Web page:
Additionally, the language and history of section 27.5303(1)(a) do not support the Fourth District's interpretation of the statutes. Under the Fourth District's interpretation, if the appellate public defender certifies conflict then RCC shall handle the appeal. Section 27.5303 is entitled “Public defenders; criminal conflict and civil regional counsel; conflict of interest.” § 27.5303, Fla. Stat. (2008) (emphasis added). In fact, the whole subject matter of section 27.5303 is conflicts of interest, the appointment of other counsel when a conflict occurs, and how a conflict is to be determined. Subsection (1)(a) specifically addresses conflicts involving a public defender and provides in pertinent part:
If, at any time during the representation of two or more defendants, a public defender determines that the interests of those accused are so adverse or hostile that they cannot all be counseled by the public defender or his or her staff without conflict of interest, or that none can be counseled by the public defender or his or her staff because of a conflict of interest, then the public defender shall file a motion to withdraw and move the court to appoint other counsel. The court shall review and may inquire or conduct a hearing into the adequacy of the public defender's representations regarding a conflict of interest without requiring the disclosure of any confidential communications. The court shall deny the motion to withdraw if the court finds the grounds for withdrawal are insufficient or the asserted conflict is not prejudicial to the indigent client. If the court grants the motion to withdraw, the court shall appoint one or more attorneys to represent the accused, as provided in s. 27.40.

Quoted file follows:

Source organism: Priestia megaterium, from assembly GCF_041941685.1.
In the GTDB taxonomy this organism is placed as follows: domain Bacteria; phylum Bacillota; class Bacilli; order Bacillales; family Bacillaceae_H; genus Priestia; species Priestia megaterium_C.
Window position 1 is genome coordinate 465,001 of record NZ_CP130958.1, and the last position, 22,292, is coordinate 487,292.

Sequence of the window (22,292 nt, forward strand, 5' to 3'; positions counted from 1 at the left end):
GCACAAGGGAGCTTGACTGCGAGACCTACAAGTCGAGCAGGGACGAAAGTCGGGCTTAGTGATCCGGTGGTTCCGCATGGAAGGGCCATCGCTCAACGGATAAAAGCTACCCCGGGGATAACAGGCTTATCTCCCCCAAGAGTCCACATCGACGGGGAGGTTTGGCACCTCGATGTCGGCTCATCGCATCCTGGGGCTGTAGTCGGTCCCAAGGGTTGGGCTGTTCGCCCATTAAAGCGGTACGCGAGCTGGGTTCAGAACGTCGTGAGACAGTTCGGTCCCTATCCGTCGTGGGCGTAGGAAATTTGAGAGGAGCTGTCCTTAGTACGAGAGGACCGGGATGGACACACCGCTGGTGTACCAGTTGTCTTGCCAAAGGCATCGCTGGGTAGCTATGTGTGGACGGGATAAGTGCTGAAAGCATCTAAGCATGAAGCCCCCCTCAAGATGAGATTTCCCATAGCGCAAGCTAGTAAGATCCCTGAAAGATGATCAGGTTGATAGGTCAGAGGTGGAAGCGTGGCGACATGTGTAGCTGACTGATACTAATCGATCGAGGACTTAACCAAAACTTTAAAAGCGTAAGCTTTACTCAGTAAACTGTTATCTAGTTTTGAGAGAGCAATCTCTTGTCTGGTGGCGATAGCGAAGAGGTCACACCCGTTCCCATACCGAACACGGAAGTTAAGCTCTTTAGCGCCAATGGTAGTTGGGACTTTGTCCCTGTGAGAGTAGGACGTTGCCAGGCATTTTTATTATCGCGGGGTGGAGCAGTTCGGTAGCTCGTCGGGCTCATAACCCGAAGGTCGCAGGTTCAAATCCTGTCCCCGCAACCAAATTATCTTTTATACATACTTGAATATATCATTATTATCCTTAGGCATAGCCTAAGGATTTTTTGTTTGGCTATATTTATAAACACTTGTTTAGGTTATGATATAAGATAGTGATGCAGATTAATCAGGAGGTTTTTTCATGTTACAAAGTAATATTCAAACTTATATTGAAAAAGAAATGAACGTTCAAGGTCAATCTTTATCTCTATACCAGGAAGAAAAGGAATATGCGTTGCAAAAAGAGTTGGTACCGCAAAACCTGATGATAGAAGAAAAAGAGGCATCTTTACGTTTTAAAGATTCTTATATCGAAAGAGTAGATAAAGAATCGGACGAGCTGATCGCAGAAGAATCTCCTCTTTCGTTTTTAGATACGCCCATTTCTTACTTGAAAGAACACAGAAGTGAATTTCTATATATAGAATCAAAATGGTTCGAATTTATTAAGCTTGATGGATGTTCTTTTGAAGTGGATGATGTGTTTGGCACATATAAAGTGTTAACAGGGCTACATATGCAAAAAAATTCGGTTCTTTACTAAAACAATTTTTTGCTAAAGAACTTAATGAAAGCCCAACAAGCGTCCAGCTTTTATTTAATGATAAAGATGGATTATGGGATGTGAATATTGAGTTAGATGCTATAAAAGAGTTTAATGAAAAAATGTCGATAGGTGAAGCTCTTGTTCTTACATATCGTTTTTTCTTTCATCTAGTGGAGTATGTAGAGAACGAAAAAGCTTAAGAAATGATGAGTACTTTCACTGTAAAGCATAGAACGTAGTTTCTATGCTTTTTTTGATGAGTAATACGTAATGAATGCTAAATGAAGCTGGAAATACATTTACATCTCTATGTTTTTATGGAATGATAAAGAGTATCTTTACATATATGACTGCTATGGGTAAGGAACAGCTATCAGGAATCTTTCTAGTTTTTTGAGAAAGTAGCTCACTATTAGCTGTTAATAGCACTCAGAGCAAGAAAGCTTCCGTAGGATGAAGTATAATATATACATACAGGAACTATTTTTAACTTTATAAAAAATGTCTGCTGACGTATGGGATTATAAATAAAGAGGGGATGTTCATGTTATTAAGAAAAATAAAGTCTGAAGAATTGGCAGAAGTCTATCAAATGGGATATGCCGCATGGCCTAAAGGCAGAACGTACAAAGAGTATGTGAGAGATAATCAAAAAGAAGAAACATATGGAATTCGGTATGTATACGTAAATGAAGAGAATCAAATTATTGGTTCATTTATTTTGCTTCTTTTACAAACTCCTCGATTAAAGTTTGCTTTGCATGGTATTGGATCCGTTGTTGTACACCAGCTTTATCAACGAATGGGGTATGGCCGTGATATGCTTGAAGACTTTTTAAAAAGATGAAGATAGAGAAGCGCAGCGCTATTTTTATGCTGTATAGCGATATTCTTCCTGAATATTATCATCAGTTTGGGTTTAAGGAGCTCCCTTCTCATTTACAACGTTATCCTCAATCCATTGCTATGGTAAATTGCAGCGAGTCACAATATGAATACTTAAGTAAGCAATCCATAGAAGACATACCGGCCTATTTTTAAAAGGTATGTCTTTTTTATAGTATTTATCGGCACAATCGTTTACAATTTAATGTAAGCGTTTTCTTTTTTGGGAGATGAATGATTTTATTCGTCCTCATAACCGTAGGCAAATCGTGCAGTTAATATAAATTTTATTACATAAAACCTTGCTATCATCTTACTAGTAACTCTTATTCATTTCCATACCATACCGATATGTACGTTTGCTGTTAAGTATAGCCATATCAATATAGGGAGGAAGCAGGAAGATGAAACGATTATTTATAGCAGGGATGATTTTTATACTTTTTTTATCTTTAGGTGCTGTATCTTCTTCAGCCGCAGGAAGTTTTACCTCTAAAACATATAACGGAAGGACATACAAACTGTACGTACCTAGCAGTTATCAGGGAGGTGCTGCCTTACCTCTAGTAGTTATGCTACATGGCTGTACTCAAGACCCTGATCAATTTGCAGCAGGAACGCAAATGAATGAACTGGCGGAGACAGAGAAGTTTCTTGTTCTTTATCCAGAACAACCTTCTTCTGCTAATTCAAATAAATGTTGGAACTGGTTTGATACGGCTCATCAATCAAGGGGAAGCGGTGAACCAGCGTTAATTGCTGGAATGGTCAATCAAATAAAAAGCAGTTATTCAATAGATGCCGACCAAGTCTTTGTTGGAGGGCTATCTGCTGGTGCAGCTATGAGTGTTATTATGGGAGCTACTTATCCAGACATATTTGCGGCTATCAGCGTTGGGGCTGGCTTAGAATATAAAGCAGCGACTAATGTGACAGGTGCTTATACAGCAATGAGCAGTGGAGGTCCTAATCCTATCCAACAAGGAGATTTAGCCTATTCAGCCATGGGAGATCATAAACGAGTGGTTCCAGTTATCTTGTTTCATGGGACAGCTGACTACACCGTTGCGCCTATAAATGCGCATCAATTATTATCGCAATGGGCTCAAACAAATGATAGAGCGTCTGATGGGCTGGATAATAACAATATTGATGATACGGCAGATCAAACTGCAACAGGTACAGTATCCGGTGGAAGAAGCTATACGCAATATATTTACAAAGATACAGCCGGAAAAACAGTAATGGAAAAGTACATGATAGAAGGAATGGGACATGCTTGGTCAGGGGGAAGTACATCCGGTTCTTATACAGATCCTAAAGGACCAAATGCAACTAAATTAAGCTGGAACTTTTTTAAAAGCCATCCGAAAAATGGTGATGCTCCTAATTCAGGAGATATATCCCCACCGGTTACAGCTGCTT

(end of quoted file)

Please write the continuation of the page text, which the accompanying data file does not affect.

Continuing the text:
§ 27.5303(1)(a), Fla. Stat. (2008).